Basil Pesto from the Garden

Many years ago, my sister Christine took a Pasta with Pesto** dish to a quilt shop Open House, thinking I needed a night out.  I did.  I haven’t made the pasta recipe too much, but every year when the basil plants in the garden threaten to take over the entire plot, I snip the branches and make some pesto to put in the freezer.

3-4 cups of basil leaves, washed and laid out to dry on a paper towel (blot excess moisture)
3/4 to 1 cup olive oil
3 Tablespoons toasted pinenuts
3 large cloves of garlic
1/2 to 3/4 cup grated Parmesan cheese

Place garlic in a blender, and put in basil leaves on top.  Add pinenuts and cheese.

With blender going, drizzle in the olive oil, until desired consistency.

Place pesto into jars; place in refrigerator for current use.  Freeze for long-term storage; I chip out chunks to put into soups, sauces, or wherever I need that fresh-from-the-garden taste.

**To make that Pasta with Pesto, mentioned in the beginning, pour the pesto over hot cooked pasta, with a glug of olive oil.  Serve hot or at room temperatures.  Can add slightly sauteed vegetables of your choice (zucchini, carrots, red sweet peppers, etc.) and/or cooked, diced chicken meat.

Summer Squash Caponata

While I admit that the above photo of the vegetable melange doesn’t look at all like the one on the New York Times website, this is still a great summer vegetable-based dish, the kind we’re all supposed to be making these days.  I incorporated some of the suggestions from the commenters on that website, but generally, it was a pretty straight forward, chop-up-the-vegetables, juicy, sort of dish.

Ingredients
Extra-virgin olive oil
1 ½ pounds medium green zucchini, cut into 3/4-inch cubes
Kosher salt and black pepper
1 ½ pounds yellow summer squash, cut into 3/4-inch cubes
1 large onion, diced (about 1 1/2 cups)
6 celery stalks, diced (about 1 cup)
Pinch of red-pepper flakes
1 tablespoon granulated sugar
3 tablespoons red wine vinegar
2 tablespoons medium capers, rinsed, soaked in cold water for 10 minutes and drained
24 green olives, such as Castelvetrano or Cerignola

Optional Garnishes:
6 hard-boiled eggs (9-minute)
Italian parsley leaves
Basil leaves
Green olives

Can be served with 12 (1/2-inch) slices Italian or French bread, toasted.  However, since we are from Southern California, I cooked up some tortillas in a pan (the heat-and-serve kind), and served this caponata in a tortilla, topped with chunks of rotisserie chicken.

Preparation
Pour a glop of olive oil into a large, wide skillet over medium-high heat. When oil is hot, add the chopped onion.  Cook the onions over medium-high heat, stirring, until softened, 5 to 7 minutes. Add celery and cook for 2 to 3 minutes more. Season with salt and pepper and transfer onion mixture to a large bowl.

Sprinkle the pinch of red-pepper flakes over the onions, then the green olives (I had to take the pits out, so they were in chunks); set aside.
[NOTE: if you are going to use the green olives for a garnish at the end, don’t add them now.]

Add another pool of olive oil (roughly 2-3 Tbs) in the hot pan, and add enough zucchini to cover the bottom of the pan.  (Note: my pan had gently sloped sides, so I pushed the zucchini up the sides of the pan, too.  I was able to fit all of the 1 1/2 cups into one batch, but if you can’t, please divide into two batches.)  Season lightly with salt and pepper, letting zucchini sizzle and brown slightly. Cook, stirring, until softened, about 5 minutes. Remove to a large bowl.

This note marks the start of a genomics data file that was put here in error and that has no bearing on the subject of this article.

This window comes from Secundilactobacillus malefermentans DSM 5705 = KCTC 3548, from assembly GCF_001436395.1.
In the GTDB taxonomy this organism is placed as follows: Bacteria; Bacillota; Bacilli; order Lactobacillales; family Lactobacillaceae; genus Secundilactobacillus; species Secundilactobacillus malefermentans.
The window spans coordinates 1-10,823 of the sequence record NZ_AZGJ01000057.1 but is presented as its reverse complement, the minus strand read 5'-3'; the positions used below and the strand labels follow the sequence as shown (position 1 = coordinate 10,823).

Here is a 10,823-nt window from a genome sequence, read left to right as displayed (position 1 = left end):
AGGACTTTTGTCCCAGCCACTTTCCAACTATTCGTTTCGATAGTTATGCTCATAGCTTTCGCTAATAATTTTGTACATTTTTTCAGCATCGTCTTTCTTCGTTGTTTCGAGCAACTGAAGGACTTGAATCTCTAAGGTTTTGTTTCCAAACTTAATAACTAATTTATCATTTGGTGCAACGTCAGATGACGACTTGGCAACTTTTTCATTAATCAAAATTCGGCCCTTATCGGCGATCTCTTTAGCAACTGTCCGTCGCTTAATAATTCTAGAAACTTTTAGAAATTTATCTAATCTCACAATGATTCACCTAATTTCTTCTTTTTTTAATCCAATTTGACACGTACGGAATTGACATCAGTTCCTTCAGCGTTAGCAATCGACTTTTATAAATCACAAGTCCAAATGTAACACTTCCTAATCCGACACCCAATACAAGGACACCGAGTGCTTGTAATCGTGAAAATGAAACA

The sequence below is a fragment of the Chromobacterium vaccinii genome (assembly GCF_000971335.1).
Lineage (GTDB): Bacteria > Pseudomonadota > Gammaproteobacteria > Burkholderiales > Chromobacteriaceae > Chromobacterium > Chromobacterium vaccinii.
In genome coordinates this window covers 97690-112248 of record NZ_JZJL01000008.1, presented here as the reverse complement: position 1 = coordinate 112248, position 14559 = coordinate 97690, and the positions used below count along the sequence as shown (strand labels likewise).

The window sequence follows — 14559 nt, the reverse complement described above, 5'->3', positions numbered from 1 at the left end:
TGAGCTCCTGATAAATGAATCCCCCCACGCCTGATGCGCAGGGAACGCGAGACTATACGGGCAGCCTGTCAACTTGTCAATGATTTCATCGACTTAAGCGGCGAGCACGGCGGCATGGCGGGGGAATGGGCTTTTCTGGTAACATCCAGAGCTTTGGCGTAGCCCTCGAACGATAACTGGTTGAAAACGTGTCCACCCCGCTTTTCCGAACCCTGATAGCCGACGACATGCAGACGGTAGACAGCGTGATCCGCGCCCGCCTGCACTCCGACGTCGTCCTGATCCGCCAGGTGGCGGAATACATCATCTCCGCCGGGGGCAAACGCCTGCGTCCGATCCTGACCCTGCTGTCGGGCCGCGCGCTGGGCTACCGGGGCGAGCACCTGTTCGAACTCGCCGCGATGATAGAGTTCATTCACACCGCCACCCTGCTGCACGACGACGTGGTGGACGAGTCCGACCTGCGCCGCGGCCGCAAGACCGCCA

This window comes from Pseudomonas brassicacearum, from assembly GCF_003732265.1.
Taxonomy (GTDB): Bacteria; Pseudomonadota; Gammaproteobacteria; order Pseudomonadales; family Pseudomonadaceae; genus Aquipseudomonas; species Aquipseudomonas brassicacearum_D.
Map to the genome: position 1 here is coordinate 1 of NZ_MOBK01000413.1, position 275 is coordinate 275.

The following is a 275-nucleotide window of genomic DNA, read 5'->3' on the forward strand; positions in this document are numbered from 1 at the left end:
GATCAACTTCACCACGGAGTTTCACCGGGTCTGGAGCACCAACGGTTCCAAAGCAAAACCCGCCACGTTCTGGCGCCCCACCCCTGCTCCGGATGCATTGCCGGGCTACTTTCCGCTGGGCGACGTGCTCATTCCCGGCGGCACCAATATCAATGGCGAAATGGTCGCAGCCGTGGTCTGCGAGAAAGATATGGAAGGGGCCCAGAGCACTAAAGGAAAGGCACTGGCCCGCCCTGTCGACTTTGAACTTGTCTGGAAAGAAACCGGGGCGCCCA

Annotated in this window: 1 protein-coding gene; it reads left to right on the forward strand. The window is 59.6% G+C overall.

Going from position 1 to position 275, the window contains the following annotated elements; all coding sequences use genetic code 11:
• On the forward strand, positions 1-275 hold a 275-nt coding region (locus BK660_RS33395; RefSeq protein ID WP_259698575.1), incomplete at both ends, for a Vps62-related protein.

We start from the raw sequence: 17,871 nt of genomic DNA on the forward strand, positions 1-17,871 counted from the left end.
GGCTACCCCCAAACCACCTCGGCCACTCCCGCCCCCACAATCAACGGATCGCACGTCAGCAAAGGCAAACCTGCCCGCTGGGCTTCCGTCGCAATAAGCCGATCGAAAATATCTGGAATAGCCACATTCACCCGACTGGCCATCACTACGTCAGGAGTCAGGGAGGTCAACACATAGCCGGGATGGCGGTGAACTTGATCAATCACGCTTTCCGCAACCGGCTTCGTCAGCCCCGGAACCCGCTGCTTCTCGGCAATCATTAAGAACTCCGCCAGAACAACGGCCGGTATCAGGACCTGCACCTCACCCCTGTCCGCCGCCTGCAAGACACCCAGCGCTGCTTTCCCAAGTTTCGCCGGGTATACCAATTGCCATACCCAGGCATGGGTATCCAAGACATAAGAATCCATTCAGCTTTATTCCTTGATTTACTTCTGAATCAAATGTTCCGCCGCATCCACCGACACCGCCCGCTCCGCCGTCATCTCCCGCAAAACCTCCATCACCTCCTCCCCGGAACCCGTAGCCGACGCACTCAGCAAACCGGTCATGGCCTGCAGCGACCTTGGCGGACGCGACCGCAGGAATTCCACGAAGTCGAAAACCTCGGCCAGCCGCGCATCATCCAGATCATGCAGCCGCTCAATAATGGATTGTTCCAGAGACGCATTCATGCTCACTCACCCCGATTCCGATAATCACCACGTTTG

Continue cooking zucchini and summer squash in batches, adding oil to the pan as necessary, then transferring cooked vegetable to the large bowl.

When all the vegetables are cooked, add, sugar, vinegar and capers. Toss gently together. Taste and adjust, making sure the seasoning is bright, with a balanced sweet-sour flavor. Leave for 10 to 15 minutes and taste again. (If time permits, let the flavors marry for an hour or more before serving. The caponata may be refrigerated for up to 2 days; bring to room temperature to serve.)

We served ours from a bowl, filling our tortillas, but to do it the original way: transfer mixture to a large platter. Top with olives and hard-cooked eggs, halved or quartered. Garnish with parsley and basil.

Gluten-free Tahini Chocolate Chip Cookie

It is the 14th of July, hotter than blazes, and over in France they are celebrating their national holiday, Bastille Day.  But here in the U.S. of A. I’m all about making a giant cookie that is really more like a cake, but in modern fashion, it is “everything-free.”  That means is is dairy-free, gluten-free, but not chocolate-free or taste-free.  Enjoy.

Ingredients

1/4 cup olive oil
1/3 cup maple syrup
1/4 cup tahini
1 large egg
1 teaspoon pure vanilla extract
1 cup gluten-free all-purpose flour blend (I used Bob’s Red Mill 1 for 1 blend)
1/4 teaspoon sea salt
1/4 teaspoon baking soda
2 handfuls dark chocolate chips or chunks (about 3/4 to 7/8 cup)
1/2 cup chopped walnuts (optional)

Instructions

NOTE: I didn’t have an 8-inch oven-proof skillet, so used an aluminum cake pan instead; it was fine.

Using a pastry brush, lightly grease an 8-inch oven-proof skillet with olive oil, brushing the oil around the sides of the pan as well. Set the pan aside.

In a medium bowl whisk together olive oil, maple syrup, tahini, the egg, and vanilla extract.  In a separate small bowl whisk together flour, salt, and baking soda.  Add the dry ingredients all at once to the wet ingredients and stir to combine completely.

Stir in the chocolate chips and nuts and place the mixture in the refrigerator to chill for 30 minutes.

Place a rack in the upper third of the oven and preheat oven to 350 degrees F.  When you’re ready to bake the cookie, spread the dough in an even layer across the prepared pan and bake.

Although the original recipe says to bake for 16 to 18 minutes, and until just baked through but slightly underbaked — my cookie-cake took about 25 minutes to get to that the-top-is-still-shiny, slightly underbaked, gooey status.  It could have been my use of the aluminum pan, or maybe not.

Remove from oven and allow to cool for about 10 minutes before inhaling.